Tuesday, June 20, 2006


This past weekend I talked to a mother who was 24 weeks pregnant and had already broken her bag of water, making it fairly likely that she would deliver soon. We are frequently asked to speak to such moms prenatally. I told her about the NICU, about the prematurity of all the organ systems of the baby and what that means in terms of care, and about an estimated length of stay. Most importantly, I discussed survival rates with her and the chances of disability in survivors, and her thoughts about resuscitation of her baby. She said she wanted everything possible done for her baby.

Twenty-three and twenty-four weeks gestation are sometimes called the border of viability, because these are the earliest gestations where reasonable numbers of babies begin to survive. At 23 weeks the survival rate is about 30% and at 24 weeks it's 55 - 60%. Approximately one-quarter to one-third of those survivors will have a significant disability. Considering the survival and disability rates, many people think we should give parents the option of whether they want their baby resuscitated if born at those gestatioins. I don't have too much of a problem with that in a baby at 23 weeks gestation, but I personally find it hard not to resuscitate a 24 weeker. If a parent of a 24 weeker told me not to resuscitate her 24 weeker but rather let her die, I'm not sure I could respect those wishes.

I think we can all agree that at some gestational age all babies should be resuscitated and given life support (if necessary), regardless of the parents' wishes. For example, if parents of a 30 weeker - when the survival rate is greater than 95%, with most of the survivors without disability - said not to resuscitate their baby but let him die, just about everyone would agree that we should resuscitate that baby anyway. Similarly, if the parents of a 20 weeker - when there is no chance of survival - requested resuscitation, almost everyone would agree that it is acceptable for the neonatologist to refuse that request. But at what point in between does it become okay to not do as the parent wishes? Is it at 25 weeks, when the survival rate is 70%? Or 26 weeks, with a survival rate of 85%? At 27 weeks, with a rate of 88%?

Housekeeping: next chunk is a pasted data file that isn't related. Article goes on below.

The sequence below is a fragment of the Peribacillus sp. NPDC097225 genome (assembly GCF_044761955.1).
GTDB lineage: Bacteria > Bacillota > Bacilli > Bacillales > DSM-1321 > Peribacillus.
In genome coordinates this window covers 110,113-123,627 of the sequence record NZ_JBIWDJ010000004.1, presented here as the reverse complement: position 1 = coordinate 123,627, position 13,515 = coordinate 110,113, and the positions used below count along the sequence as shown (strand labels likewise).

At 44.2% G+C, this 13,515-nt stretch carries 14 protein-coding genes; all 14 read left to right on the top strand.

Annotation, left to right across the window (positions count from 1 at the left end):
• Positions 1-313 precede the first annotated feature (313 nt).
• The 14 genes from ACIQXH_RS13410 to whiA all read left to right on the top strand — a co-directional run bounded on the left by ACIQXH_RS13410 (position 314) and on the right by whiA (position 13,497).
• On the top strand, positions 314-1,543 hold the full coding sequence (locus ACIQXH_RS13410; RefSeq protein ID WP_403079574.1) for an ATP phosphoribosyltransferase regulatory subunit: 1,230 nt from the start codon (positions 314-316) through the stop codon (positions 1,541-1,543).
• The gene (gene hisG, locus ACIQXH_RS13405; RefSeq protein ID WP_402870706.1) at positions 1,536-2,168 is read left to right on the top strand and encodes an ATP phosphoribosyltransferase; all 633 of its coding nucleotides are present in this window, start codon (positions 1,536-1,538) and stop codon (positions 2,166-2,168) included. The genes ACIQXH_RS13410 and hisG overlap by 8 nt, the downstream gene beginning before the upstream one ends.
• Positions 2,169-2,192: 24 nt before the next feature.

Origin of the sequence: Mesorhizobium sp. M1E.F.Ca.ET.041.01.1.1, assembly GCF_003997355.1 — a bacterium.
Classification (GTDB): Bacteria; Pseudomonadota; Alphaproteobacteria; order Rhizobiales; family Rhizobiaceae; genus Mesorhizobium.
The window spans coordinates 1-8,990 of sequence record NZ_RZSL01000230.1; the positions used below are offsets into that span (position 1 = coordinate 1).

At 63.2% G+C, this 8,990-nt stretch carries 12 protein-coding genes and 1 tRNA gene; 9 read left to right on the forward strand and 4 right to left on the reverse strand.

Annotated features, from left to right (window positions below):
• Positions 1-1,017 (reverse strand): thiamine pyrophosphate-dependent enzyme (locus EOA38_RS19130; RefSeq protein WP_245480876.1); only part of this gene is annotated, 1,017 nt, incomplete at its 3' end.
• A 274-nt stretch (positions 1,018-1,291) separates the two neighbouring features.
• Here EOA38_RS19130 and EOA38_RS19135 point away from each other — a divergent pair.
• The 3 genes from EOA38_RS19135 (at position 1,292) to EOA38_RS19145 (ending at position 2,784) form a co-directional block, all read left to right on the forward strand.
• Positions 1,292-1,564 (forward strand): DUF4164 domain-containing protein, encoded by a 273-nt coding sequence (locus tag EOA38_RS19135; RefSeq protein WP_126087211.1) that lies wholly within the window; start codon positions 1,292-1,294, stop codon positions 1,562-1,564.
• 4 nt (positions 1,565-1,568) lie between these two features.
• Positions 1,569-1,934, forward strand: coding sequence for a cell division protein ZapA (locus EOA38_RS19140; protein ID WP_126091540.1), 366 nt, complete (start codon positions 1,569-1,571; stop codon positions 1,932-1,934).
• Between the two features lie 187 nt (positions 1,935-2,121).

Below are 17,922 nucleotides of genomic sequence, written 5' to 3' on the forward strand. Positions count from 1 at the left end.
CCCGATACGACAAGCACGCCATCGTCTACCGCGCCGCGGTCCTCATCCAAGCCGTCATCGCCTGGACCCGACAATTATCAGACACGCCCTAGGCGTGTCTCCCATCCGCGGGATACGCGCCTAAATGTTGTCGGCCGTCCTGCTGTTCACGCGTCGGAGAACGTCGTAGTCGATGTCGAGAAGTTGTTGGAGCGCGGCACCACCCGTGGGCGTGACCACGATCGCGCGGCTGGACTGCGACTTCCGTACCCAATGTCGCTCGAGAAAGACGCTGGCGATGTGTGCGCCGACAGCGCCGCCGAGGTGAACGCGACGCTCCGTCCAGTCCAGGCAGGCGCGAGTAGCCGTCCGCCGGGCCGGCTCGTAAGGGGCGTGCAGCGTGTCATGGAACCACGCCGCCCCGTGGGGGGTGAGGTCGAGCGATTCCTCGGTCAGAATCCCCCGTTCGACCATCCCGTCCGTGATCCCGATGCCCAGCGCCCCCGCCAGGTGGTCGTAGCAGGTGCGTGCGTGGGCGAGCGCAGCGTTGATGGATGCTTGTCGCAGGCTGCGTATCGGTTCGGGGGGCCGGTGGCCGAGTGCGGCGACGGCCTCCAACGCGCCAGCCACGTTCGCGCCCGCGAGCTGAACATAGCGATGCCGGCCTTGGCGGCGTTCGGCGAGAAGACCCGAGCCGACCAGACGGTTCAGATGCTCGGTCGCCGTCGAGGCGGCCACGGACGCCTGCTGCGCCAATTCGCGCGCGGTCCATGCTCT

Personally, I think it's tough to not resuscitate a baby when he or she has a 55 - 60% chance of survival, and I'm glad that in the population I work with nearly everyone wants everything possible done for their baby. (Most want everything done at 23 weeks, too.) As I mentioned in a previous post, if a, say, 10 year old had a disease with the same survival and disability chances of a 24 weeker, many people would want to call Protective Services to force treatment if the parents declined treatment. So what's the difference between that 10 year old and the 10 second old 24 weeker? The difference is age; it sounds like age discrimination to me if you'd allow no support for the baby but not for the older child.

This discussion can get hugely complicated; we haven't even mentioned things like quality of life for people with disabilities, or costs of treatment, both financial and emotional. I just think that sometimes we have to stick up for babies' rights.


Anonymous Anonymous said...

Similarly, if a mother chooses to end her 10 year old child's life, she would be charged with murder....so why not, instead of an abortion at 25+ weeks, the baby be delivered alive, and adopted to a mother who wants that child?
I know, sticky territory.

10:15 PM  
Anonymous Anonymous said...

Just wanted to say that I'm a mom of two preemies (29 and 27 weeks, respectively), and I just discovered your blog today. It's quite interesting and I'm enjoying the chance to hear the doctor's perspective. Thanks for sharing things so honestly with us.

10:31 PM  
Anonymous Amka said...

I'm curious: where do you push the frontier in survivability? They can't survive at 20 weeks now, but do you see technology that could let those extremely young ones live? How does this kind of research happen?

One of my very good friends who is 32 now, held the record for 17 years as the youngest preemie to survive. I'm really glad that they did, but I wonder what doctor decided to try?

11:58 PM  
Anonymous Anonymous said...

Another mom to 2 preemies (34 and 27 weeks) saying that your blog has been so helpful to me. I always wanted our neo to speak with such candor. Thanks for sharing your perspective.

Living with former preemies can sometimes be frustrating, but the rewards outweigh the costs. Darn preeclampsia and its after effects.

1:01 AM  
Blogger Clark Bartram said...

To the first anonymous, that sounds fine but good luck finding people to adopt former 25+ week premies. That's a whole lot of sacrifice to expect of people what with the cerebral palsy and many other health issues. Not to mention the fact that the biological mother could at any time take the child back. That's why people adopt from places like China.

1:06 AM  
Anonymous Anonymous said...

My daughter will be 29 next month. At 29 weeks gestation, I was admitted to hospital with severe pre-eclampsia. In those days, little could be done, as NICU units here in England were few and far between, and the chances of survival were practically nil. The only option then was a gamble between too soon and too late. We lost the gamble when things deteriorated rapidly at 34 weeks, and she was born brain damaged. It makes me feel very wistful to see how things have changed. My heart goes out to the mothers of your tiny babies - but how amazing that so much progress has been made.

5:07 AM  
Blogger Flea said...